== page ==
There are a million and one reasons not to take a risk in life. You could lose money. You could prove your parents right. You could look dumb on Instagram! Maybe what you’ve got going on right now is all there is. Maybe that’s life.
Beyond everyday fears, risk-taking is even more complicated for women. You’re trying to build a fulfilling career while also figuring out a) if you want to make a baby and b) if so, how the heck do you do that and c) when should you do that? Then throw in casual sexist comments about your age, your partner, your body and suddenly all you want to do is watch the Single Ladies with Cats genre on Netflix with a frozen pizza in your lap.
I’ve been there. It’s easy to get stuck justifying why you can’t possibly do anything other than what you’re doing right now. There are some valid-ass reasons for that. But when you listen to yourself, you realize that you really do want to do something else. Otherwise, why can’t you stop talking about it?
The good news is, I truly believe women are especially poised to take risks, in spite of the challenges we face. We get sick of the status quo faster because it just doesn’t serve us. In desperation, we scheme. We plot. We create a whole new path for ourselves. And that’s a beautiful thing once you embrace it. If you’re thinking about taking a risk yourself, here are some pointers for making it happen.
This sounds easy, but it’s not. Some career paths didn’t exist even one year ago, while others have dramatically changed in the last decade. Or you may have just realized you’re an awesome cook, photographer, voiceover actor, whatever.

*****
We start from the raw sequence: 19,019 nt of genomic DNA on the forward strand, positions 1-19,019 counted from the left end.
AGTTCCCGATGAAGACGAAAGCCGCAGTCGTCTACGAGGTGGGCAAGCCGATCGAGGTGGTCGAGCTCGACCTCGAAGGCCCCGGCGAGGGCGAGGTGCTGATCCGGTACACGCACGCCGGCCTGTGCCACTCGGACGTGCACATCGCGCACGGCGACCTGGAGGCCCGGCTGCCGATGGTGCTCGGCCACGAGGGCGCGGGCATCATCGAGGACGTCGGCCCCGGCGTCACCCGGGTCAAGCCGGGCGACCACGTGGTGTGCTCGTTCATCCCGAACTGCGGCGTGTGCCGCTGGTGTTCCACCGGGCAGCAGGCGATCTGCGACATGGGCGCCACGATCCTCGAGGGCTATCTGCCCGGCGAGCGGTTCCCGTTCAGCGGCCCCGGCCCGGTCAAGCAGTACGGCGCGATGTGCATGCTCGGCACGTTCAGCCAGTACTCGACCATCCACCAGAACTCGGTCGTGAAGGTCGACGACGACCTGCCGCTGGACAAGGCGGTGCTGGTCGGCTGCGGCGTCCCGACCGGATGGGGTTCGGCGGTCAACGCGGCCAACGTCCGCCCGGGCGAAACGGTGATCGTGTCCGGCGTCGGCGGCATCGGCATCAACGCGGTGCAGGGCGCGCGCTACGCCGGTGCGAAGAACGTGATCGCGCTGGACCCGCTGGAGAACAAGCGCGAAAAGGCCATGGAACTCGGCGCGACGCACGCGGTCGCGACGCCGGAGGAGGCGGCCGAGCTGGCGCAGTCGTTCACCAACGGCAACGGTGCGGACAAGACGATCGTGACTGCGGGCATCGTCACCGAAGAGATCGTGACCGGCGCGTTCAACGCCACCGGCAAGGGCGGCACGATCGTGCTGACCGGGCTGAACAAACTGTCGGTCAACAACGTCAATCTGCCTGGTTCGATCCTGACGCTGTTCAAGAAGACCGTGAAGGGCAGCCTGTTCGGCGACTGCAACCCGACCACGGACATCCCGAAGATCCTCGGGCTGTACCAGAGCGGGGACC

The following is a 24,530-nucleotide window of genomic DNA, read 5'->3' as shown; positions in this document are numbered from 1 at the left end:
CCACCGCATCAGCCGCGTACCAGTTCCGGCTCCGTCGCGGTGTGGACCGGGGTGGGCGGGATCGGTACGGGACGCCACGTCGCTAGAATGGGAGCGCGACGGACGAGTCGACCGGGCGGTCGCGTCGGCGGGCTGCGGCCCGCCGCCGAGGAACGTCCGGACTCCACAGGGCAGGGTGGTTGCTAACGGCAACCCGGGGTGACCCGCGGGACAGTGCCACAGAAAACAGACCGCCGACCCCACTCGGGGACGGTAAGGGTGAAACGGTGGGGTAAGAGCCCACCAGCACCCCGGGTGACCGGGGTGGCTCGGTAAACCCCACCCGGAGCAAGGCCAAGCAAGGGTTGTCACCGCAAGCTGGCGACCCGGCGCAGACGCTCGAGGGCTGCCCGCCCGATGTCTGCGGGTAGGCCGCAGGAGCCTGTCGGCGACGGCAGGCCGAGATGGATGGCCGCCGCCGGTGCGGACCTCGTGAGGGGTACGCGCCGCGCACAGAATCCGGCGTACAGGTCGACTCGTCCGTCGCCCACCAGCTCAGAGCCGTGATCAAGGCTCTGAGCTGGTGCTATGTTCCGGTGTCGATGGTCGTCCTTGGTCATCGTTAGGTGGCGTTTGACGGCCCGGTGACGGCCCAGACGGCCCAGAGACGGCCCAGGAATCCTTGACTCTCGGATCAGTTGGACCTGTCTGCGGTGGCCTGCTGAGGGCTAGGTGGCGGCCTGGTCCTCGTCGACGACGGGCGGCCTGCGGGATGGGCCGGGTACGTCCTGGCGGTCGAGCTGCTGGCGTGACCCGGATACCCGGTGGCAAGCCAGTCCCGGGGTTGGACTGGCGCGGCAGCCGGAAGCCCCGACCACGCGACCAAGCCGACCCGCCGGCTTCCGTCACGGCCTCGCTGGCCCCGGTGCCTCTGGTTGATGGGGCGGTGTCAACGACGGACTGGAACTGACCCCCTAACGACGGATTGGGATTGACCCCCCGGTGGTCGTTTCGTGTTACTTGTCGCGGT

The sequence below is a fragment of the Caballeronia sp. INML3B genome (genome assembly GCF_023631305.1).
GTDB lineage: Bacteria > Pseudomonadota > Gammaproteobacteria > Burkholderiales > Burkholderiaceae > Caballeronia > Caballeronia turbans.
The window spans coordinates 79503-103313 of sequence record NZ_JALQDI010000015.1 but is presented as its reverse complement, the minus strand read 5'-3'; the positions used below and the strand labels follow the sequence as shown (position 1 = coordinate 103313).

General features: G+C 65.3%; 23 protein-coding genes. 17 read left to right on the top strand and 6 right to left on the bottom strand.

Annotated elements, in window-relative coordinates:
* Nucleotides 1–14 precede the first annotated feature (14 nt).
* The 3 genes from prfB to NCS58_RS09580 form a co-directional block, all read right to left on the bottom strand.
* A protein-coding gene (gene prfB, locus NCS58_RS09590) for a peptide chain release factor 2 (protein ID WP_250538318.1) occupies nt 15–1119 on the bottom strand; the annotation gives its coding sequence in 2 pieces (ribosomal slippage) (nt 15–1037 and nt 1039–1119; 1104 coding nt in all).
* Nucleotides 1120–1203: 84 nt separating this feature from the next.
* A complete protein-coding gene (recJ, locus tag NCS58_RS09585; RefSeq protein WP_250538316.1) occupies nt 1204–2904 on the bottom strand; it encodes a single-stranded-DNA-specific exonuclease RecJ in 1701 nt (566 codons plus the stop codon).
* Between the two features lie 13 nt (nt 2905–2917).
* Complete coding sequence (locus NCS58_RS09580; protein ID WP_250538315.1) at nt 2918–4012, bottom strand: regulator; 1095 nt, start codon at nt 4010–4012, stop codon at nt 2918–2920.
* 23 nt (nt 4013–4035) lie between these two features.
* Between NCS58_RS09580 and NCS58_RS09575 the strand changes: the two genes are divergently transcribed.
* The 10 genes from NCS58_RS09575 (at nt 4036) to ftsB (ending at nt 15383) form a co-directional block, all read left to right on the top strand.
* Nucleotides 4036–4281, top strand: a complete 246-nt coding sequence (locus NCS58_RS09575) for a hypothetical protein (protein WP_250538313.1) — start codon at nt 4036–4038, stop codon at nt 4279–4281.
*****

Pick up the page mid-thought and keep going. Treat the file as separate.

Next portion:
Once you figure out which talent or passion you want to build your life around, you have to make some serious “choose your own adventure” plot twists in your life. Maybe you quit your job and go back to school. Maybe you move to a different city. Start actually envisioning these scenarios, even if they seem absolutely insane and expensive right now.
Find the friend who once said, “You have a great eye for photography” or “You should try standup comedy” and pick their brain. Why do they think you’d be good at that? Do they have ideas for how you should take a leap? Even a 2-minute pep talk can be enough to make a crazy idea seem like a viable path forward. This goes without saying, but hopefully, your romantic partner is your number one champion. If they’re not, you may want to discuss the importance of their support to you. If they are, let them know how hard this process is for you, and how they can be there for you.
Pay attention to others who have taken a similar risk to the one you want to take, and study them. Do they seem less self-conscious than most people? More willing to put themselves out there? Do they make their own story larger than life? What details about their presence inspires you? Is there a way you can emulate them more? Make a collage of their pictures, and remember that you have to be willing to be louder, braver and possibly weirder than you’ve ever given yourself permission to be. Have fun with it. They do! And if you know these people, tell them how inspiring they are to you. Chances are they have no idea they are amazing. They might even give you some pointers or pep talks.